Sunday, 11th May 2008: Dung & Marjinal at the Eastern Promise, Kemang, Jakarta

No flyer! Dang!

Damascus | shoegazer |
Tantrum | twee-pop? |
Children of the Band | ex-Wild Zeros + members of Tantrum | country-hippies! | no site
The Stress | self-described as “77-punk” |
Grave Dancers | metallic-HC-punk/crust |
Marjinal | if there’s only one band that matters! | Brief Intro
Carburetor Dung

starts: 8pm | entrance: by donation
venue: The Eastern Promise, Jalan Kemang Raya, Jakarta


Malaysian punks to headline charity gig

The Jakarta Post, Jakarta | Sun, 05/11/2008 12:37 PM | Entertainment

Down and dirty Malaysian punk rockers Carburetor Dung are headlining a five-band concert at Eastern Promise this Sunday night.

The final venue in a whistle-stop tour of Java, the band are keen to reunite with some old friends from Indonesia and check out some new Jakarta bands.

“We have heard a lot about what’s going on with the (Jakarta) punk rock scene, that it’s very healthy; that a lot of bands are not just going through the motions, some of them really mean what they say,” says the Dung’s guitarist and songwriter Joe Kidd.

A rock writer, music collector and web-designer, Kidd owns a music store in and helps run an arts collective in his hometown of Kuala Lumpur. Involved in political activism, he and the group are also long-term supporters of the DIY, or do-it-yourself music scene, a grassroots movement that is becoming increasingly popular across the globe.

Rather than waiting to be “discovered” by talent scouts and traveling down the commercial route, DIY musicians organize their own gigs and use a large network of contacts to move between different cities and — increasingly — between countries.

“The DIY scene is really a reaction against the extreme consumerism in so much music these days — the way it is promoted, packaged and delivered,” says Kidd. “The important thing with DIY is that you have your own network that does everything itself, and controls everything itself. It’s also a great way to travel and meet new people, which is as important as the music, really.”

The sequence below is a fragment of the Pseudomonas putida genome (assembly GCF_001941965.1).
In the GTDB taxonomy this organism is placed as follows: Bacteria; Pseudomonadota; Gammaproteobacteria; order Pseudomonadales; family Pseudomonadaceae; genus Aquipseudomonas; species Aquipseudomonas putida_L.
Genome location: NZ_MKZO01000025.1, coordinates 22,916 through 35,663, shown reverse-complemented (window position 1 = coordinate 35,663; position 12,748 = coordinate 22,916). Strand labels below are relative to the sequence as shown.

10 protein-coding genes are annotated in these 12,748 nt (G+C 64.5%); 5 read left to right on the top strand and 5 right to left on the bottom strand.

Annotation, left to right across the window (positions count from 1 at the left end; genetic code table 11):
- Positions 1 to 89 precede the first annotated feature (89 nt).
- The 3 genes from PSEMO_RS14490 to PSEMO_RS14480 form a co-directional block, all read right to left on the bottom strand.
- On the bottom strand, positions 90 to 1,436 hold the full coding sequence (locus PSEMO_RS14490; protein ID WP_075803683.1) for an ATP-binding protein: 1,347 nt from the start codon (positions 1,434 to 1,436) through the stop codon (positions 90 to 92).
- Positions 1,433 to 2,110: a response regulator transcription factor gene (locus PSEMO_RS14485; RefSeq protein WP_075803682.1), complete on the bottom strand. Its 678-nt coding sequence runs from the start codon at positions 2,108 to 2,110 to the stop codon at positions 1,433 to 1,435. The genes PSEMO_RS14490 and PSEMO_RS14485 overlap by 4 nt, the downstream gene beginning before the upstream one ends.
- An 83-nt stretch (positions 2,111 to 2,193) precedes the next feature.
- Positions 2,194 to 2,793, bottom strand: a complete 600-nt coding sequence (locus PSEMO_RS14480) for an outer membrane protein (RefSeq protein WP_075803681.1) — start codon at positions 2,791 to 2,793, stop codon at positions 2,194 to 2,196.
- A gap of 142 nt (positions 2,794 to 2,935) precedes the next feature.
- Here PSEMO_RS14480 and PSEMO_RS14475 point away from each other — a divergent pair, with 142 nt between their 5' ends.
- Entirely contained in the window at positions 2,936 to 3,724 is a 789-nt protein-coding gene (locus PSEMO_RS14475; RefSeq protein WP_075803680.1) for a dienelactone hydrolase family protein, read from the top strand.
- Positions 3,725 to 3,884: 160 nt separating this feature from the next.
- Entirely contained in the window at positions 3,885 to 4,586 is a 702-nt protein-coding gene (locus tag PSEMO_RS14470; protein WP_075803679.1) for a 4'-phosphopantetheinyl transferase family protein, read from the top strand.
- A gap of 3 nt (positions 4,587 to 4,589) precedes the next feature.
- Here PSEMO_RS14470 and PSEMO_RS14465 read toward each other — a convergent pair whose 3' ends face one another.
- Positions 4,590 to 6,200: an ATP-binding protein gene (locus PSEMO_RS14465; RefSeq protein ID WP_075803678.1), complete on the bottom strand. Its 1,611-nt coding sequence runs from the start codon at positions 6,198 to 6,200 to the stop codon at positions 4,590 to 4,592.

One thing spurring on DIY music is the internet, with bands using websites like Myspace to distribute their albums electronically and promote concerts. In more recent years, the number of groups traveling physically in Southeast Asia has also increased, something that Kidd puts down to the “AirAsia revolution”.

“Budget airlines are really making a difference for bands in the region, especially those with limited resources. Cheap tickets mean that in Malaysia we are now seeing a lot more groups from Indonesia, the Philippines and Thailand. Of course, there are still not as many groups coming from Indonesia, mainly because of the ‘fiscal’ tax, I think.”

Starting at around 7 p.m. in Eastern Promise’s back bar, the gig will showcase the talents of some of Jakarta’s newest underground bands. With group Tantrum described as “Burt Bacharach meets the Beach Boys”, there should also be a few sweet tunes among the raw rock.

There will be a small cover charge. All proceeds for the gig will be donated to Institut Sosial Jakarta — a charitable group which advocates for the city’s urban poor.

The band list is as follows.

Carburetor Dung (spicy Malaysian punk rock)

The Tantrum (Burt Bacharach meets the Beach Boys)

Children of the Band (our parents were hippies but we turned out OK)

Damascus (“shoe gaze” music for straight-edgers)

The Stress (Kota bums put a Betawi spin on the Velvet Underground)


Joe Kidd


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